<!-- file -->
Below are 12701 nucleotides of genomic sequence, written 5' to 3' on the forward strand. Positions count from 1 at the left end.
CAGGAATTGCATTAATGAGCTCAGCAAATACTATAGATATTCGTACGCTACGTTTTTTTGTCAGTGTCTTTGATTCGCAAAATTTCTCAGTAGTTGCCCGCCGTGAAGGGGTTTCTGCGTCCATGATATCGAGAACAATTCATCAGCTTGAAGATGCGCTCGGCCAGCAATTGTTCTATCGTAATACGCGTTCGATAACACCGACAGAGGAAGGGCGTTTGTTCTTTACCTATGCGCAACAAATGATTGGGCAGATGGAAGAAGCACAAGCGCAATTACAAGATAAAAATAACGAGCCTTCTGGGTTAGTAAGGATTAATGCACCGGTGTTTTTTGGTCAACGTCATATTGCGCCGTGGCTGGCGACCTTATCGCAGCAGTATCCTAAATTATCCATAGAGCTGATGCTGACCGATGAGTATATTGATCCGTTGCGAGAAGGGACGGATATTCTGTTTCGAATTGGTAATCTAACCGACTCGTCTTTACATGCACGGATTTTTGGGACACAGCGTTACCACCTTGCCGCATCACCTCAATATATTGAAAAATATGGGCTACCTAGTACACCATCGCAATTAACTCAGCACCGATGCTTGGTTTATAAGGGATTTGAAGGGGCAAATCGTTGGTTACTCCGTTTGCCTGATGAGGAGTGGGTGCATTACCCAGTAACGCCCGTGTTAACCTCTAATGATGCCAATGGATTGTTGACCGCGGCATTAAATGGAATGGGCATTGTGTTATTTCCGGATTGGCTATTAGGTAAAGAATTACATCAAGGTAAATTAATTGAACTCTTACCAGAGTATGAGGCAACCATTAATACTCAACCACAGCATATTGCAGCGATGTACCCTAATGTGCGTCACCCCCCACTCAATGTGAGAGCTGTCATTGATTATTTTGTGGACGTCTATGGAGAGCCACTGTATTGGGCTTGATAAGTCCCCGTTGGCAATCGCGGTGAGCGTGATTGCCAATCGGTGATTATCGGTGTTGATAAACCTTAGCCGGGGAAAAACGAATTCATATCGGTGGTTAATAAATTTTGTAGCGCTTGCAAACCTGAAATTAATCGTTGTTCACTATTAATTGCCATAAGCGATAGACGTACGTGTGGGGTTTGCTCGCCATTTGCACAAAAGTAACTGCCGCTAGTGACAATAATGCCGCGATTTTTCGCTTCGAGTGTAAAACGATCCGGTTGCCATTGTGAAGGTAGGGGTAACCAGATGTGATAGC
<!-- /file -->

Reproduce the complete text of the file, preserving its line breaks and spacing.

Below are 12701 nucleotides of genomic sequence, written 5' to 3' on the forward strand. Positions count from 1 at the left end.
CAGGAATTGCATTAATGAGCTCAGCAAATACTATAGATATTCGTACGCTACGTTTTTTTGTCAGTGTCTTTGATTCGCAAAATTTCTCAGTAGTTGCCCGCCGTGAAGGGGTTTCTGCGTCCATGATATCGAGAACAATTCATCAGCTTGAAGATGCGCTCGGCCAGCAATTGTTCTATCGTAATACGCGTTCGATAACACCGACAGAGGAAGGGCGTTTGTTCTTTACCTATGCGCAACAAATGATTGGGCAGATGGAAGAAGCACAAGCGCAATTACAAGATAAAAATAACGAGCCTTCTGGGTTAGTAAGGATTAATGCACCGGTGTTTTTTGGTCAACGTCATATTGCGCCGTGGCTGGCGACCTTATCGCAGCAGTATCCTAAATTATCCATAGAGCTGATGCTGACCGATGAGTATATTGATCCGTTGCGAGAAGGGACGGATATTCTGTTTCGAATTGGTAATCTAACCGACTCGTCTTTACATGCACGGATTTTTGGGACACAGCGTTACCACCTTGCCGCATCACCTCAATATATTGAAAAATATGGGCTACCTAGTACACCATCGCAATTAACTCAGCACCGATGCTTGGTTTATAAGGGATTTGAAGGGGCAAATCGTTGGTTACTCCGTTTGCCTGATGAGGAGTGGGTGCATTACCCAGTAACGCCCGTGTTAACCTCTAATGATGCCAATGGATTGTTGACCGCGGCATTAAATGGAATGGGCATTGTGTTATTTCCGGATTGGCTATTAGGTAAAGAATTACATCAAGGTAAATTAATTGAACTCTTACCAGAGTATGAGGCAACCATTAATACTCAACCACAGCATATTGCAGCGATGTACCCTAATGTGCGTCACCCCCCACTCAATGTGAGAGCTGTCATTGATTATTTTGTGGACGTCTATGGAGAGCCACTGTATTGGGCTTGATAAGTCCCCGTTGGCAATCGCGGTGAGCGTGATTGCCAATCGGTGATTATCGGTGTTGATAAACCTTAGCCGGGGAAAAACGAATTCATATCGGTGGTTAATAAATTTTGTAGCGCTTGCAAACCTGAAATTAATCGTTGTTCACTATTAATTGCCATAAGCGATAGACGTACGTGTGGGGTTTGCTCGCCATTTGCACAAAAGTAACTGCCGCTAGTGACAATAATGCCGCGATTTTTCGCTTCGAGTGTAAAACGATCCGGTTGCCATTGTGAAGGTAGGGGTAACCAGATGTGATAGC